Saying it with flowers is deeply

IT started with just a few blooms in jam jars to hide the tent poles but over the past 70 years the tradition of beautifying Llangollen International Musical Eisteddfod with flowers has become as well rooted as the iconic festival itself.

Marjorie Pierce, a keen gardener, and also something of a folk dancer, began the tradition at the first Eisteddfod and over her 35 years as chairwoman she led her “ladies” from being a minor off-shoot of the Grounds Committee to a 50-strong independent Floral Committee. 

Since her time there have only been two other chairwomen – Jean Walker, who reigned over her floral empire for about 15 years, and the current incumbent Sandy Attenburrow who has so far done a similar stint.

She said: “The Eisteddfod main stage has grown in size dramatically over the years and so has the challenge to create new and exciting floral decorations each year.

“The work starts with the cutting and collecting of lorry loads of greenery, known as thuja. The superstructures of the displays then have to be erected.

“Filling the containers with water takes days as does the wiring in of the thuja. 

“At the last possible moment the flower arrangers feverishly set to work on their designated patches.”

The majority of the flowers are brought in fresh from the growing fields of Holland a few days before the festival begins, while others come from the gardens of committee members.

As the weather dictates the colours and varieties that are available, pre-planning is limited, the skill is in their creative improvisation.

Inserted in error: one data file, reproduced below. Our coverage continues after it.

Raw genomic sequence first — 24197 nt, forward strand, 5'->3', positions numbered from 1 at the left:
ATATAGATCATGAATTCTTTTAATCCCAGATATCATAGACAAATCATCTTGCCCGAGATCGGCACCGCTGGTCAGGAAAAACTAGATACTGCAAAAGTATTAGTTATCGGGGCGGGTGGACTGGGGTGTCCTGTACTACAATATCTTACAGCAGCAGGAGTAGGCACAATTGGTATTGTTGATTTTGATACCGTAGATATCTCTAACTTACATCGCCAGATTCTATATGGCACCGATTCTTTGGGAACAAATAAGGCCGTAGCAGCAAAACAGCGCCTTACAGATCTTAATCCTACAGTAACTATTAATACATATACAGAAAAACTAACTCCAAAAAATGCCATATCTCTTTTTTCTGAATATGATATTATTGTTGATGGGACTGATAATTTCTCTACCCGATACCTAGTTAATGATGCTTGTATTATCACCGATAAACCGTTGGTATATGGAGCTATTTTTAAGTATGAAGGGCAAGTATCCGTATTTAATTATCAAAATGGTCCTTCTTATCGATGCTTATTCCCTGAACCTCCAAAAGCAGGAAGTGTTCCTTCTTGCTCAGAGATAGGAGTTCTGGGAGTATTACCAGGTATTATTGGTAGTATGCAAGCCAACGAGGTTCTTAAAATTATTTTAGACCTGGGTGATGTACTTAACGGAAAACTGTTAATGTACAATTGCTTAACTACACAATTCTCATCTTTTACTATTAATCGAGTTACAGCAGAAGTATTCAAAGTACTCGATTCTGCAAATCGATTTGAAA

Sandie Attenburrow (1280x853)

Sandy Attenburrow, chair of the Floral Committee.

Sandy added: “We look at the weather and then work out a colour scheme. We then freshen things up every day as extra flowers come in.

“All this is pretty labour intensive, so our team of 30 volunteers – mostly ladies but with just one man – are kept busy throughout the week.

“The main display we do is the one in front of the main stage, which consists of literally thousands of individual flowers.

“This year that includes roses, lilies, gladioli, delphiniums and foxgloves, although this time around we’ve had a bit of a problem getting everything we need because the weather in the Netherlands has been so bad.

“That has also had an effect on the price. Last year, for instance, we spent a total of about £2,000 but this time it’s around £2,500.

“However, we break even on our costings every year and that will still be the case.”

As well as the consistently breath-taking floral display in front of the main stage, Sandy and her dedicated team also provide the arrangements placed right across the festival site.

They also lovingly create the posies and baskets traditionally presented to star acts at the evening concerts.

Floral Committee volunteers come from Llangollen and places further afield such as Leicester, Chester and Shrewsbury as well as Denbigh and Ruthin.

Some have been volunteering for many years and a couple of the ladies are playing the generation game, following in the flower strewn footsteps of their mothers who were also part of the committee.

Sandy said: “The flowers are an Eisteddfod tradition, following on from the flowers in jam jars of the very earliest days and becoming more ambitious every year.

“I think our displays are important because they bring in the smell of summer, brighten things up and take away the gloom.

“I think they’re very special for all our competitors and performers and also, of course, our visitors.

“On the last day of the festival, the Sunday, another tradition is to let whoever wants them take away all the flowers in exchange for a donation.

“This helps to pay for the displays and also brightens up the whole town when they take them home.”